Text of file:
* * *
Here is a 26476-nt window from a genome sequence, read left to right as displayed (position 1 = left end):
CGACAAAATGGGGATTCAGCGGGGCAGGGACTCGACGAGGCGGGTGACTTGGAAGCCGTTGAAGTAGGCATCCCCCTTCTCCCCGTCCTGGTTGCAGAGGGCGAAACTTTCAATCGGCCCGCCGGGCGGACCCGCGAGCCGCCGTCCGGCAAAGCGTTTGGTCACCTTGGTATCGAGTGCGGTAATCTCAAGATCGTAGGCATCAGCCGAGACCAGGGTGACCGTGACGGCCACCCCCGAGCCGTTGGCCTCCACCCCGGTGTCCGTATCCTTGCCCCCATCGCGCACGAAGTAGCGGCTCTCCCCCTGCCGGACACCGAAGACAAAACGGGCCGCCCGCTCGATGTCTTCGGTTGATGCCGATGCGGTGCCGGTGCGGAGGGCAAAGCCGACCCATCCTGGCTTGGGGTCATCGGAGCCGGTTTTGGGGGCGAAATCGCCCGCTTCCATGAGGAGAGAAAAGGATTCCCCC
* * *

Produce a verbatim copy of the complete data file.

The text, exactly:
Here is a 26476-nt window from a genome sequence, read left to right as displayed (position 1 = left end):
CGACAAAATGGGGATTCAGCGGGGCAGGGACTCGACGAGGCGGGTGACTTGGAAGCCGTTGAAGTAGGCATCCCCCTTCTCCCCGTCCTGGTTGCAGAGGGCGAAACTTTCAATCGGCCCGCCGGGCGGACCCGCGAGCCGCCGTCCGGCAAAGCGTTTGGTCACCTTGGTATCGAGTGCGGTAATCTCAAGATCGTAGGCATCAGCCGAGACCAGGGTGACCGTGACGGCCACCCCCGAGCCGTTGGCCTCCACCCCGGTGTCCGTATCCTTGCCCCCATCGCGCACGAAGTAGCGGCTCTCCCCCTGCCGGACACCGAAGACAAAACGGGCCGCCCGCTCGATGTCTTCGGTTGATGCCGATGCGGTGCCGGTGCGGAGGGCAAAGCCGACCCATCCTGGCTTGGGGTCATCGGAGCCGGTTTTGGGGGCGAAATCGCCCGCTTCCATGAGGAGAGAAAAGGATTCCCCC